15

There are instances throughout the TV series of The Next Generation of Jean Luc Picard having influence amongst the upper echelons of the Federation command structure, able to get classified reports, or sway opinion on important decisions.

Is this influence typical of all starship captains in the Federation, do they all have sponsors, contacts and people they can use to help bypass the usual chains of command or does Picard wield a particular high level of influence?

5
  • 20
    He's the captain of the flagship
    – OrangeDog
    Jul 2 at 17:59
  • 2
    he was also asked to be the commandant of Starfleet Academy in Season 1, so one can at least consider that he is fairly well regarded
    – NKCampbell
    Jul 2 at 18:11
  • 2
    He has a whole manoeuvre named after him! Jul 3 at 11:51
  • 1
    @PaulD.Waite Just one?? :-)
    – gidds
    Jul 3 at 15:48
  • 1
    The notion that Enterprise is the flagship is a bit strange. The flagship is normally the ship that serves the fleet's admiral and staff as a mobile base. Who is the admiral aboard Enterprise?
    – John Doty
    Jul 4 at 15:24
32

Consider:

  • Under Picard's command, the Enterprise-D served as the ‘flagship of the Federation’ and of Starfleet.

  • In that role, he made first contact with 27 alien species, including the Ferengi and the Borg.

  • He served as Arbiter Of Succession of the Klingon Empire.

  • He served as chief contact point with the Q Continuum.

  • In S1E19 Coming Of Age, Picard was offered promotion to admiral, and the post of Commandant of Starfleet Academy.

  • In S1E25 Conspiracy, Picard referred to himself and three other captains as “Starfleet’s finest”.  (He may have used an ironic tone under the circumstances, but he clearly believed that, knowing one as an old friend, and the other two by reputation.)

Many of those make him rare or unique among Starfleet captains.  So while he many not have held an official title to that effect, I think he was clearly higher-placed and more influential than many, perhaps all, other captains.

6
  • 24
    I'm not sure that he "served" as contact with the Q, so much as "had them drop in periodically to mess with him"
    – Valorum
    Jul 2 at 18:13
  • 17
    Well, he (and his team) were put on trial, representing all humanity.  That seems a fairly responsible position :-)
    – gidds
    Jul 2 at 18:16
  • 3
    I've pointed out previously that humanity was already under the microscope, from before Picard was even born. When Q turned up, it was Picard who suggested a trial and Q just went along with it
    – Valorum
    Jul 2 at 18:17
  • 4
    AIUI, the subtext there is that Admiral Quinn is worried about the conspiracy he suspects is replacing key Starfleet officers (as revealed later on in S1E25 Conspiracy — though by then Quinn himself has been replaced), and wants Picard close by for support.  So more about increasing his availability and visibility, than reducing his standing.
    – gidds
    Jul 2 at 19:08
  • 1
    As something of an aside, it's worth noting that Kirk (TOS) had a very similar standing, being regarded as one of the finest captains in Starfleet.
    – Matthew
    Jul 3 at 13:24
8

It's not uncommon for someone to do something famous militarily and and get recognition politically. A recent real-life example would John McCain, a navy airman who was shot down over Vietnam and spent years in deplorable conditions as a prisoner of war. He would serve in Congress from 1982 until his death in 2018. He even ran for US President.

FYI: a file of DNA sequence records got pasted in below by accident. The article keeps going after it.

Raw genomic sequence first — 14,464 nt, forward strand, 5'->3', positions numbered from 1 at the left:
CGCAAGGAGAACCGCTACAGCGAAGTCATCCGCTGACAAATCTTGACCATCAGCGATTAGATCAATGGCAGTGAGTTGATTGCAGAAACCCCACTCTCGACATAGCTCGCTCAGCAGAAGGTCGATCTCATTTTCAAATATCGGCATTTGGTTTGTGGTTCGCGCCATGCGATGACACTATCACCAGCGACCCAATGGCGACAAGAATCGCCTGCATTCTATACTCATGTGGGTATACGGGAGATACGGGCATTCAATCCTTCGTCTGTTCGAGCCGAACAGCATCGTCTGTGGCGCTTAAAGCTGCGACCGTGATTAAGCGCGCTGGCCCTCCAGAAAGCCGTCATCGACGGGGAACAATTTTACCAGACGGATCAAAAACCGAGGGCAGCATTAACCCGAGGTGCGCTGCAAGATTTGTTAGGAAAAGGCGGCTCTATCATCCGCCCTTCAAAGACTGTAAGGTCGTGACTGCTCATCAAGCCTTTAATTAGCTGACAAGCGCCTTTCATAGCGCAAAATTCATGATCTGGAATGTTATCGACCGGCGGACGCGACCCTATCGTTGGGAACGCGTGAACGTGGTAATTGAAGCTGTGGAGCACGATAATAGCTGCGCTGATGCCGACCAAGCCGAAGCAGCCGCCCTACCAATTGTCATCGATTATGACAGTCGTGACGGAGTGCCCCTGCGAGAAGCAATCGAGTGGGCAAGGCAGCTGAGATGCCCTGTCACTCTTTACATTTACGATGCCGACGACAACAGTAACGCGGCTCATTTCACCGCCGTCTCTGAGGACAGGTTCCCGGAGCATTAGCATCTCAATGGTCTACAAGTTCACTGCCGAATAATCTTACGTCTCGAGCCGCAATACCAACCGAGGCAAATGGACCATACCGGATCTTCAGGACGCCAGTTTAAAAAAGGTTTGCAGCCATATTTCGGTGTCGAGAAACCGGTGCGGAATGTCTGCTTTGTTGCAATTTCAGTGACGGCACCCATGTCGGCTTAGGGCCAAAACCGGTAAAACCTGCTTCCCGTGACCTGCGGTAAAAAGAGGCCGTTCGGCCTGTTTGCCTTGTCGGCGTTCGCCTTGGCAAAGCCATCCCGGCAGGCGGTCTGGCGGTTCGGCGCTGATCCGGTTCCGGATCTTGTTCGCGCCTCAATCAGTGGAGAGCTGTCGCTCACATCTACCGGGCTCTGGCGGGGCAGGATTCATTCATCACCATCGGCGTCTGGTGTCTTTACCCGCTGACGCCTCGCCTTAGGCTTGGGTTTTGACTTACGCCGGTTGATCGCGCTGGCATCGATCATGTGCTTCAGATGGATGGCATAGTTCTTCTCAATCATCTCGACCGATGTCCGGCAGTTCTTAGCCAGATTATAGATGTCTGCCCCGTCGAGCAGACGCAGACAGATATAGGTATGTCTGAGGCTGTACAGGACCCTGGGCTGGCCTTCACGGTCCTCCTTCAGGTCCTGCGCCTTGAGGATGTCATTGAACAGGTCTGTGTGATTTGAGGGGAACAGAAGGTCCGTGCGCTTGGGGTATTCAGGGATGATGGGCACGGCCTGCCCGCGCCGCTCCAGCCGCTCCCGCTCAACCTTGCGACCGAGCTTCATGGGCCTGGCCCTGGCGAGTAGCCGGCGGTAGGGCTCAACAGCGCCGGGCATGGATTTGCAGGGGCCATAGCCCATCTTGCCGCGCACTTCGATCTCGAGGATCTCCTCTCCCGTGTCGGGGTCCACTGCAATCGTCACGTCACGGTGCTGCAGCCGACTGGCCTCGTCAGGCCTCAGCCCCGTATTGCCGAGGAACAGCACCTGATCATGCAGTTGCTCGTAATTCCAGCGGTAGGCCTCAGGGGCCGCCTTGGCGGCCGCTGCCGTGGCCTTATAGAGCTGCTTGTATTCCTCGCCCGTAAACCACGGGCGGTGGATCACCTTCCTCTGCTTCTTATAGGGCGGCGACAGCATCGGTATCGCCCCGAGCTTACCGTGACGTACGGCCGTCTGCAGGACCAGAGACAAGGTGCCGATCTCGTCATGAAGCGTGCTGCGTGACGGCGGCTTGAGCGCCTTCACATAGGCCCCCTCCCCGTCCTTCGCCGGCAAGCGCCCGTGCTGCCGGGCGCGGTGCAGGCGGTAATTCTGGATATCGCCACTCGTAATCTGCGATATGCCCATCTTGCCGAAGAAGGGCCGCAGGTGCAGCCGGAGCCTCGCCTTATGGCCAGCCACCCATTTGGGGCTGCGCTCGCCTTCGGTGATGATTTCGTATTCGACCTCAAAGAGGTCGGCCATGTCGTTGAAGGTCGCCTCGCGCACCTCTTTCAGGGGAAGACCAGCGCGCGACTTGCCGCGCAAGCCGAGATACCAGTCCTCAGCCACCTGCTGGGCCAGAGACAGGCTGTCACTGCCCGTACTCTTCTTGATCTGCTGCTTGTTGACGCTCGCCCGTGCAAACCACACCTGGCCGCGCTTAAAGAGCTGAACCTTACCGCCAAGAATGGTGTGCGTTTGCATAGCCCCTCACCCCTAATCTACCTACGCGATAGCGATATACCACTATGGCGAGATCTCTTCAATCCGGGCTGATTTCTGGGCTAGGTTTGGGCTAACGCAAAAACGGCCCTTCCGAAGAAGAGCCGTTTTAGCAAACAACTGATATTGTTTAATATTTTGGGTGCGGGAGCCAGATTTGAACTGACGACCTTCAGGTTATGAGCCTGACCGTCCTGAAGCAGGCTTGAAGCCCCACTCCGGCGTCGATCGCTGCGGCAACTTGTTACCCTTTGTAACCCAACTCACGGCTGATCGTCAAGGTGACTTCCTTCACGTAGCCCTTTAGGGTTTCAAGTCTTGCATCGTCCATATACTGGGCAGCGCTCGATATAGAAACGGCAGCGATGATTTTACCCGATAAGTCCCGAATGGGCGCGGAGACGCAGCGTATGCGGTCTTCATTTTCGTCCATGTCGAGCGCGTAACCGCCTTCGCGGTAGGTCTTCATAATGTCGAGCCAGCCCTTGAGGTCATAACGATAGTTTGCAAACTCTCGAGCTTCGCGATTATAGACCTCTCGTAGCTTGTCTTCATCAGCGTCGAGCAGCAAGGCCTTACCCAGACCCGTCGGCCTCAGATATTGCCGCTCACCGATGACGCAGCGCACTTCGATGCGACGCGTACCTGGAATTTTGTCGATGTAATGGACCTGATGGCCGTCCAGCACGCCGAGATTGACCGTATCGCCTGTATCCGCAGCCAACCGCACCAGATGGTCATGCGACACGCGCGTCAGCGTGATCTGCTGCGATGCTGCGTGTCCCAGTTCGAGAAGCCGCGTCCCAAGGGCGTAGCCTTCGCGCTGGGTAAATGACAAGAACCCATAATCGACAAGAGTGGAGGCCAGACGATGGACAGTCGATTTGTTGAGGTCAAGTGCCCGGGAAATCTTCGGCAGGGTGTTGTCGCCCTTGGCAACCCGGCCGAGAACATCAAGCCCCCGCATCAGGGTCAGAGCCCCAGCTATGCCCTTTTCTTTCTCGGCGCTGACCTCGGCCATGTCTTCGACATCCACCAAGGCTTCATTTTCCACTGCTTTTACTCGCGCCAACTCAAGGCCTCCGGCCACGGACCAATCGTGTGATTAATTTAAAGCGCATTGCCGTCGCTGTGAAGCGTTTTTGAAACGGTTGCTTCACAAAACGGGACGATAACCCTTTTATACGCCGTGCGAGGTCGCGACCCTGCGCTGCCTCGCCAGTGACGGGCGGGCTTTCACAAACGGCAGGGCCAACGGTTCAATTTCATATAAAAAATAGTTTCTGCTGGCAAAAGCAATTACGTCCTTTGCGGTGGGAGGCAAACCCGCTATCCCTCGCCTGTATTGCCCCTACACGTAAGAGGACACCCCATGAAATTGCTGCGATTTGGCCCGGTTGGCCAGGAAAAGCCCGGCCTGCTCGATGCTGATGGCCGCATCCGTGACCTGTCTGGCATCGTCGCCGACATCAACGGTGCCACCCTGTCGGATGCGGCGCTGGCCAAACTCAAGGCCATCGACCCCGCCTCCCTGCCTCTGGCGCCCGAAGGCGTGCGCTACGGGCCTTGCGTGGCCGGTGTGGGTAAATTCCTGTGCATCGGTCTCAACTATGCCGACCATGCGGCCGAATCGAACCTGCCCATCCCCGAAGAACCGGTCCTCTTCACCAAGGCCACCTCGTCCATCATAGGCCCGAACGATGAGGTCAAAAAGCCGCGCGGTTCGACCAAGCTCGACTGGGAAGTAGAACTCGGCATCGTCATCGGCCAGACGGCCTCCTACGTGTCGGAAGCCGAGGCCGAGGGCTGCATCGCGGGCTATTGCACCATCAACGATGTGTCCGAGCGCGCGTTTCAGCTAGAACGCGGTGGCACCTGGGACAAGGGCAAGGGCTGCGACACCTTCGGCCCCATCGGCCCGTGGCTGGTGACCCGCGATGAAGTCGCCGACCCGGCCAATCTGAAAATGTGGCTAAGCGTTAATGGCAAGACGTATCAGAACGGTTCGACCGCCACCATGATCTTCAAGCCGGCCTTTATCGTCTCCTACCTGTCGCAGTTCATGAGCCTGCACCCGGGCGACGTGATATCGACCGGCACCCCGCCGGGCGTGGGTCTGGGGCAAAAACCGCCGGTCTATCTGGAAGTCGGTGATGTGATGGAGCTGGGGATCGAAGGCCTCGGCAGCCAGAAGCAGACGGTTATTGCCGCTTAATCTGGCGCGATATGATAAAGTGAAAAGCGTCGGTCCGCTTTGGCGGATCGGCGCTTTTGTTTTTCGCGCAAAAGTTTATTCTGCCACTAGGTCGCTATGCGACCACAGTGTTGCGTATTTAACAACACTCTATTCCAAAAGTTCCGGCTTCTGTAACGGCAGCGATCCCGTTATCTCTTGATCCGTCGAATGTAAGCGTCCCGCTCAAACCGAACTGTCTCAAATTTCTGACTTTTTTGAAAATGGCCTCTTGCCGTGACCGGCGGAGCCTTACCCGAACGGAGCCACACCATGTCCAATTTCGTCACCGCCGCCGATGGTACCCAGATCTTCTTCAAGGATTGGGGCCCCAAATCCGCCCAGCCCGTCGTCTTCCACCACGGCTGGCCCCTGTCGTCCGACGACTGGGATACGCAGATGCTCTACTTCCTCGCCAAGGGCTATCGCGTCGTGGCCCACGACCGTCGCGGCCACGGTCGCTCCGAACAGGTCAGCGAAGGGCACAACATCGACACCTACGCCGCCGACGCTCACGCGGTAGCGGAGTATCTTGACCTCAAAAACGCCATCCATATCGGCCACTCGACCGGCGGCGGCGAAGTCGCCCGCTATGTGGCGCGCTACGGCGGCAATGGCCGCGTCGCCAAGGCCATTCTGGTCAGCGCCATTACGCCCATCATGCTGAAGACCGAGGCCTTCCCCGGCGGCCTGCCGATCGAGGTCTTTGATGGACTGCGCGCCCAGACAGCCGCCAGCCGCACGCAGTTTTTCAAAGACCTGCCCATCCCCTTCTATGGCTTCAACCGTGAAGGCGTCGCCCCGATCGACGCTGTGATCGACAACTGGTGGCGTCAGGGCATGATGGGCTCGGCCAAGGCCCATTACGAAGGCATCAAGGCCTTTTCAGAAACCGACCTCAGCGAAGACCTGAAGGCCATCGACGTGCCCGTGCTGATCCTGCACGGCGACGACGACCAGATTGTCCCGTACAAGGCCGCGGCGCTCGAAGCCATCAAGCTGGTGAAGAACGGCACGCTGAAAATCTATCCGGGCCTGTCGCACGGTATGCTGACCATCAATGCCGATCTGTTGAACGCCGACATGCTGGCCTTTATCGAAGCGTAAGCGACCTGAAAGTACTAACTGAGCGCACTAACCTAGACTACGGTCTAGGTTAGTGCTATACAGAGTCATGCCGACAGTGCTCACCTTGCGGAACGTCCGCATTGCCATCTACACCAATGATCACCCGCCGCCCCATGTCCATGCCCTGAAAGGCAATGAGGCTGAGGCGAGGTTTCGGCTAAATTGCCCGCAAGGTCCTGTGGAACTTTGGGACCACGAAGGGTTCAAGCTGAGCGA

Picard was nearly killed by a Nausicaan, which made him a bit more willing to take some calcuated risks that paid off well. Q himself detailed the ramifications of that in the TNG episode Tapestry

The Jean-Luc Picard you wanted to be, the one who did not fight the Nausicaan, had quite a different career from the one you remember. That Picard never had a brush with death... never came face to face with his own mortality... never realized how fragile life is... how important each moment can be... so his life never came into focus. He drifted through much of his career, with no plan or agenda... going from one assignment to the next, never seizing the opportunities that presented themselves...

He didn't lead the Away Team on Milika Three to save that ambassador... he didn't take charge of the Stargazer's Bridge when its Captain was killed... and no one ever offered him a command.

He learned to play it safe. And he never, ever got noticed by anyone.

Picard was promoted (ostensibly two ranks or more) to Captain of the Stargazer after assuming command when the captain (and possibly the first officer) were killed (the event has never been detailed, but was mentioned more than once in TNG). Picard would command the Stargazer for 22 years.

Picard being offered the Enterprise-D (a brand new ship that was also a new model) was Starfleet honoring a man whose career reflected well on Starfleet. This was alluded to in The Drumhead, when Admiral Satie (who has been increasingly conspiratorial in her investigations) decides to question Picard in front of an Admiral and says

I've brought down bigger men than you, Picard!

You wouldn't say that to a nobody. The Cardassians went to great lengths to capture Picard in Chain of Command, going so far as to design a ruse that would require Starfleet to send Picard personally, as he had expertise in the area they built the ruse around.

In the Picard series, we see that Picard himself (now an admiral) tried to get an ambitious rescue armada for the imperiled Romulan Empire. That plan only failed because

synths attacked the Mars Colony and destroyed the fleet.

As we see later, that would be the end of Picard's ability to ride on his fame alone.

1

Your Answer

By clicking “Post Your Answer”, you agree to our terms of service, privacy policy and cookie policy

Not the answer you're looking for? Browse other questions tagged or ask your own question.